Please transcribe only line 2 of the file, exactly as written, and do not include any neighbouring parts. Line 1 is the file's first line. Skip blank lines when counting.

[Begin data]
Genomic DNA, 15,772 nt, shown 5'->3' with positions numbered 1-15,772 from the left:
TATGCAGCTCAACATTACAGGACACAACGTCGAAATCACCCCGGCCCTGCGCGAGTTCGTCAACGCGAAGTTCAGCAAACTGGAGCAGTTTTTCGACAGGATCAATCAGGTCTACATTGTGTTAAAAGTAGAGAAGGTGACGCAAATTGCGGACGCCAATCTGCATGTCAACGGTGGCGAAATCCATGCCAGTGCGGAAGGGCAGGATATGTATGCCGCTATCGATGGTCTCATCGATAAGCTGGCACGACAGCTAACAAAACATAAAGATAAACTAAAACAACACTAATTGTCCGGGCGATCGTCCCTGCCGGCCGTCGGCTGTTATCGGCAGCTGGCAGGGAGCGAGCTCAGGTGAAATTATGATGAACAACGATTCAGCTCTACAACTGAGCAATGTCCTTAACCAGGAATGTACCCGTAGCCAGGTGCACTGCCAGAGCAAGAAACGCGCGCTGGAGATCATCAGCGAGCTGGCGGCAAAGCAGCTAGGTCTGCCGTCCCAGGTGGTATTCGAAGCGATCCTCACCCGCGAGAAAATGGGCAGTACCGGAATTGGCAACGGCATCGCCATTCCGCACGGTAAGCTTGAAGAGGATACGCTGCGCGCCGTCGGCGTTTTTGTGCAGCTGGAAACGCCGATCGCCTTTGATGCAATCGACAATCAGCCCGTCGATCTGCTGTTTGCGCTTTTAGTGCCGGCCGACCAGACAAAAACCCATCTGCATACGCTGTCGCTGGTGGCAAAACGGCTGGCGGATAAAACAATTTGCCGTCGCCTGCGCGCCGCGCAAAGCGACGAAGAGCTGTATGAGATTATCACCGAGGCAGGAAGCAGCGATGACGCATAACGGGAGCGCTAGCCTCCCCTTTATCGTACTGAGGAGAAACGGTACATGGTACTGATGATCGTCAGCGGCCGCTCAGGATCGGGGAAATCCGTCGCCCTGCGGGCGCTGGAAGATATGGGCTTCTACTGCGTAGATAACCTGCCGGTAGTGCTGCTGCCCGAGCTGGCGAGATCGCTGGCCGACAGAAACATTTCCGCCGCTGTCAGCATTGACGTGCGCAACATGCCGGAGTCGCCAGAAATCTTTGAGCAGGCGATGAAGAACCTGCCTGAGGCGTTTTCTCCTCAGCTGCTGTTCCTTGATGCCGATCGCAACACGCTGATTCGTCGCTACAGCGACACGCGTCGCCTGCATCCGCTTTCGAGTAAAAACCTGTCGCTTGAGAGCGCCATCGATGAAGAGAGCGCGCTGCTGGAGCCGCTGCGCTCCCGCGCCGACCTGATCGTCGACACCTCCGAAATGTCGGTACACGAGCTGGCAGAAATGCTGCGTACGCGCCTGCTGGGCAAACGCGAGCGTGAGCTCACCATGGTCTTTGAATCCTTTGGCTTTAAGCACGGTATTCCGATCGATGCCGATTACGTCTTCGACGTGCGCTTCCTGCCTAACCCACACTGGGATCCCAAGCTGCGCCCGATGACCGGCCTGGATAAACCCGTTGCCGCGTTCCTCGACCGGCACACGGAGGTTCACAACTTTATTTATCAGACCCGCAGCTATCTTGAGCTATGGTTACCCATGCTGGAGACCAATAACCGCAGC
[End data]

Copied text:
TATGCAGCTCAACATTACAGGACACAACGTCGAAATCACCCCGGCCCTGCGCGAGTTCGTCAACGCGAAGTTCAGCAAACTGGAGCAGTTTTTCGACAGGATCAATCAGGTCTACATTGTGTTAAAAGTAGAGAAGGTGACGCAAATTGCGGACGCCAATCTGCATGTCAACGGTGGCGAAATCCATGCCAGTGCGGAAGGGCAGGATATGTATGCCGCTATCGATGGTCTCATCGATAAGCTGGCACGACAGCTAACAAAACATAAAGATAAACTAAAACAACACTAATTGTCCGGGCGATCGTCCCTGCCGGCCGTCGGCTGTTATCGGCAGCTGGCAGGGAGCGAGCTCAGGTGAAATTATGATGAACAACGATTCAGCTCTACAACTGAGCAATGTCCTTAACCAGGAATGTACCCGTAGCCAGGTGCACTGCCAGAGCAAGAAACGCGCGCTGGAGATCATCAGCGAGCTGGCGGCAAAGCAGCTAGGTCTGCCGTCCCAGGTGGTATTCGAAGCGATCCTCACCCGCGAGAAAATGGGCAGTACCGGAATTGGCAACGGCATCGCCATTCCGCACGGTAAGCTTGAAGAGGATACGCTGCGCGCCGTCGGCGTTTTTGTGCAGCTGGAAACGCCGATCGCCTTTGATGCAATCGACAATCAGCCCGTCGATCTGCTGTTTGCGCTTTTAGTGCCGGCCGACCAGACAAAAACCCATCTGCATACGCTGTCGCTGGTGGCAAAACGGCTGGCGGATAAAACAATTTGCCGTCGCCTGCGCGCCGCGCAAAGCGACGAAGAGCTGTATGAGATTATCACCGAGGCAGGAAGCAGCGATGACGCATAACGGGAGCGCTAGCCTCCCCTTTATCGTACTGAGGAGAAACGGTACATGGTACTGATGATCGTCAGCGGCCGCTCAGGATCGGGGAAATCCGTCGCCCTGCGGGCGCTGGAAGATATGGGCTTCTACTGCGTAGATAACCTGCCGGTAGTGCTGCTGCCCGAGCTGGCGAGATCGCTGGCCGACAGAAACATTTCCGCCGCTGTCAGCATTGACGTGCGCAACATGCCGGAGTCGCCAGAAATCTTTGAGCAGGCGATGAAGAACCTGCCTGAGGCGTTTTCTCCTCAGCTGCTGTTCCTTGATGCCGATCGCAACACGCTGATTCGTCGCTACAGCGACACGCGTCGCCTGCATCCGCTTTCGAGTAAAAACCTGTCGCTTGAGAGCGCCATCGATGAAGAGAGCGCGCTGCTGGAGCCGCTGCGCTCCCGCGCCGACCTGATCGTCGACACCTCCGAAATGTCGGTACACGAGCTGGCAGAAATGCTGCGTACGCGCCTGCTGGGCAAACGCGAGCGTGAGCTCACCATGGTCTTTGAATCCTTTGGCTTTAAGCACGGTATTCCGATCGATGCCGATTACGTCTTCGACGTGCGCTTCCTGCCTAACCCACACTGGGATCCCAAGCTGCGCCCGATGACCGGCCTGGATAAACCCGTTGCCGCGTTCCTCGACCGGCACACGGAGGTTCACAACTTTATTTATCAGACCCGCAGCTATCTTGAGCTATGGTTACCCATGCTGGAGACCAATAACCGCAGC